Alexander Gibson studied the piano at the Royal Scottish Academy of Music and music at the University of Glasgow. Having served in the army with the Royal Signals Corps between 1944 and 1948, he went on to win a scholarship to the Royal College of Music in London where he studied conducting with Richard Austin. Gibson subsequently studied with Igor Markevitch at the Salzburg Mozarteum and with Paul van Kempen at the Accademia Chigiana in Siena and took second prize in the first Besançon International Conducting Competition, held in 1951. Soon after he was engaged as a répétiteur at Sadler’s Wells Opera Company and made his professional conducting debut there in 1952 with Smetana’s The Bartered Bride. He then worked as assistant conductor with the BBC Scottish Symphony Orchestra from 1952 to 1954, a key training ground for many British conductors of calibre, returning to Sadler’s Wells as a staff conductor in 1954. His Covent Garden debut came in 1957, conducting Puccini’s Tosca with Zinka Milanov, Franco Corelli and Gian-Giacomo Guelfi. In the same year he was appointed chief conductor of Sadler’s Wells, remaining there for two years and conducting a wide repertoire that extended to twenty-six different works.
During this period, Gibson’s career broadened to include appearances as a guest conductor with many British and foreign symphony orchestras. This work led to his next appointment, when in 1959 he became the first Scot to be engaged as the chief conductor of the Scottish National Orchestra. He held this post for twenty-five years and did much to establish an international profile for the orchestra, notably through its numerous recordings for the Classics for Pleasure and Chandos labels. At the same time he regularly included contemporary music in the orchestra’s programmes, featuring composers such as Henze and Stockhausen. In 1962 Gibson was a key figure in the creation of Scottish Opera, of which he was the first chief conductor. He led the company in the first complete performances to be given in Scotland of Berlioz’s Les Troyens, in 1969, and of Wagner’s Der Ring des Nibelungen, in 1971, as well as in new works by Scottish composers such as Iain Hamilton, Thea Musgrave and Robin Orr. He made his American debut in 1970 with the Detroit Symphony Orchestra, and thenceforth toured extensively throughout Europe and North and South America, becoming principal guest conductor of the Houston Symphony Orchestra in 1981. He was made a CBE in 1967, a knight in 1971, and President of the Royal Scottish Academy of Music in 1991.
Gibson was a highly accomplished musician, whose idiosyncratic baton technique was allied to a firm sense of discipline; his performances were invariably well shaped and often possessed a stronger sense of emotion than his rather reserved exterior might indicate. He was an excellent conductor of opera, possessing a strong dramatic instinct. Recordings of his operatic work were largely limited to sets of excerpts from Scottish Opera productions, such Franz Lehár’s Die lustige Witwe, Mozart’s Don Giovanni, Richard Strauss’s Der Rosenkavalier and Verdi’s Un ballo in maschera, but these achieved a very wide circulation on the budget-priced Classics for Pleasure (CfP) label. Berlioz’s dramatic cantata La mort de Cléopâtre and excerpts from Les Troyens recorded for EMI with Dame Janet Baker are also noteworthy.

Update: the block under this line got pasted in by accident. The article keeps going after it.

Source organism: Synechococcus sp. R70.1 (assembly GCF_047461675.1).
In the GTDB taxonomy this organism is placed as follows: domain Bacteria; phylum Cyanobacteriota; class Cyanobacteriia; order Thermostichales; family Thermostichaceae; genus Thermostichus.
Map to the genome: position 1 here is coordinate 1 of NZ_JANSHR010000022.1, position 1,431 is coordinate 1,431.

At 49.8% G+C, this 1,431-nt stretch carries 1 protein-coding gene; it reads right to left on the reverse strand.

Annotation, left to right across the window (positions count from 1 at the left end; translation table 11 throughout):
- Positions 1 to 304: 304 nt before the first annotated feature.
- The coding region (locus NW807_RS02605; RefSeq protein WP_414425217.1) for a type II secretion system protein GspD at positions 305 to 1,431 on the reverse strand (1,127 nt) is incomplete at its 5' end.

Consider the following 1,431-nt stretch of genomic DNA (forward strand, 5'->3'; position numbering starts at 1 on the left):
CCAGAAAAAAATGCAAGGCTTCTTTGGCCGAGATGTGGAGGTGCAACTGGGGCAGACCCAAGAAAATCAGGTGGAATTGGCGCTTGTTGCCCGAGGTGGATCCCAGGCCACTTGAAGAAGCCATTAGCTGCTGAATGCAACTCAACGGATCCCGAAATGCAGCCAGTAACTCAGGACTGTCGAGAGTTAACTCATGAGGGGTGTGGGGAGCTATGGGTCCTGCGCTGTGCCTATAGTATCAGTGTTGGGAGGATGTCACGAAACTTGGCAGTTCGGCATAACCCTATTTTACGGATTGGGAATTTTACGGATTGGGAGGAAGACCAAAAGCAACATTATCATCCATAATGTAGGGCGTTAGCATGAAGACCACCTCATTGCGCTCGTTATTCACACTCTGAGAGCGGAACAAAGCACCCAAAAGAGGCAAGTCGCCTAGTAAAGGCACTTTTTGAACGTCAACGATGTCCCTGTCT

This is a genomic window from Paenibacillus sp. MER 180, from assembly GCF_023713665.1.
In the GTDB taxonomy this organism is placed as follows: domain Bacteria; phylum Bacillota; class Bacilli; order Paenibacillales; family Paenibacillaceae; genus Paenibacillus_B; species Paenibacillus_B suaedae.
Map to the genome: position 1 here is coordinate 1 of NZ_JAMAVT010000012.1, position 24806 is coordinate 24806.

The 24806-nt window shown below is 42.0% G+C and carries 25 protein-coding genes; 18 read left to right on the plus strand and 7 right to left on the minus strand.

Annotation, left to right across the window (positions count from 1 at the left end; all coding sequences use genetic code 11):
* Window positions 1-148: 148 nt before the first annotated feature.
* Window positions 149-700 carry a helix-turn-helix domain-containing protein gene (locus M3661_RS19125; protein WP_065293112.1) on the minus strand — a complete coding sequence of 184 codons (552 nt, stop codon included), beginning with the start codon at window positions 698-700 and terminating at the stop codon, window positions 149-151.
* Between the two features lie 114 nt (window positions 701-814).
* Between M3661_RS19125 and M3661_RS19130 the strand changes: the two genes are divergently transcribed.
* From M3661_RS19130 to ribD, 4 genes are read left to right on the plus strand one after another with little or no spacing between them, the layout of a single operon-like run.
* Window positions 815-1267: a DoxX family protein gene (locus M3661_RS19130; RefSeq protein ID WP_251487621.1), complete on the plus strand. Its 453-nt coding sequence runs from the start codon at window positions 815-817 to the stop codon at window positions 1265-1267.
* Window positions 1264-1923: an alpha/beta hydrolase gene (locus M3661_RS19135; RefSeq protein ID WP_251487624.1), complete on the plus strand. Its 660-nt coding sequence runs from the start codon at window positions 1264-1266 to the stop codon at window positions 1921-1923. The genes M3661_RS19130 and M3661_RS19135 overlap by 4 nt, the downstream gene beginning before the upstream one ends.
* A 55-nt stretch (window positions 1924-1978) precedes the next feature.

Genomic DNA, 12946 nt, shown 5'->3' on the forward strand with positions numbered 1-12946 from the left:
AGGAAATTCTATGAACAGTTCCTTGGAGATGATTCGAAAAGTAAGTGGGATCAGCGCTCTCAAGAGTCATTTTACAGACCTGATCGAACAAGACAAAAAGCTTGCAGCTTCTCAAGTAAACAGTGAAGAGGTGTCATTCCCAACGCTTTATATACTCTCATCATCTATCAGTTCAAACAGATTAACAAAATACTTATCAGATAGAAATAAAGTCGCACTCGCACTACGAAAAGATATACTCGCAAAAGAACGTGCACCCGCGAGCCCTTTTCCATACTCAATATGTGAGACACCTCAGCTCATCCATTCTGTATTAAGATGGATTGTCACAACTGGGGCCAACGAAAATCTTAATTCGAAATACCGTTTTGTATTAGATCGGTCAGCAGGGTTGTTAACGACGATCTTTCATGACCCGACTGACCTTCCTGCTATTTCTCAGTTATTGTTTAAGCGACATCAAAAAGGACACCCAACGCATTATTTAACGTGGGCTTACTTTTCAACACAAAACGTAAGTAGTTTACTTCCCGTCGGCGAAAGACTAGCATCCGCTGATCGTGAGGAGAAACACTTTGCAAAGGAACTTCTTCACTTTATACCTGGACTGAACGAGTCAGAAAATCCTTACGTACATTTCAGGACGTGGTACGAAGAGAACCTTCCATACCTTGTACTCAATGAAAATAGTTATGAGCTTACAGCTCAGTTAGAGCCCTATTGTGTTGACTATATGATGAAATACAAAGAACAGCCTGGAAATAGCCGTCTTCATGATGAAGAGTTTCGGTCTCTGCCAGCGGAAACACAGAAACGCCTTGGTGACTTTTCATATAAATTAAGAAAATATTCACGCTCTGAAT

The symphonic and orchestral repertoire recorded by Gibson was on the other hand extensive. One of his most outstanding recordings was also his first: a coupling of Sibelius’s Symphony No. 5 and the Karelia Suite, made with the London Symphony Orchestra and originally released by RCA in superb sound. Gibson’s complete account of the Sibelius symphonies with the Scottish National Orchestra shows great understanding, as do his numerous recordings of music by Elgar and of the symphonies of Stravinsky, all with the Scottish National Orchestra. His recordings with the Scottish National Orchestra for the CfP label include an eloquent account of Mahler’s Das Lied von der Erde, with Alfreda Hodgson and John Mitchinson. As an accompanist Gibson made several distinguished recordings, including the complete Beethoven piano concertos with John Lill and the Scottish National Orchestra for CfP; Paganini’s Violin Concertos Nos 1 and 4 with Henryk Szeryng and the London Symphony Orchestra for Philips; the Delius Piano Concerto and Debussy Fantaisie with the French pianist Jean-Rodolphe Kars and the London Symphony Orchestra for Decca; and Rachmaninov’s Piano Concerto No. 1 and Saint-Saëns’s Piano Concerto No. 2 with Malcolm Binns and the London Philharmonic Orchestra for the World Record Club. He recorded several works by Scottish composers, including McCunn’s popular overture The Land of the Mountain and the Flood, as well as more recent works by Thea Musgrave and Iain Hamilton.
© Naxos Rights International Ltd. — David Patmore (A–Z of Conductors, Naxos 8.558087–90).
|BEETHOVEN, L. van: Piano Concerto No. 2 / SCHUMANN, R.: Piano Concerto (Hess, Gibson, Sargent) (1950-1960)
|BRAHMS, J.: Piano Concerto No. 2 / SCHUBERT, F.: 3 Klavierstucke (Arrau, Scottish National Orchestra, Gibson) (1959, 1963)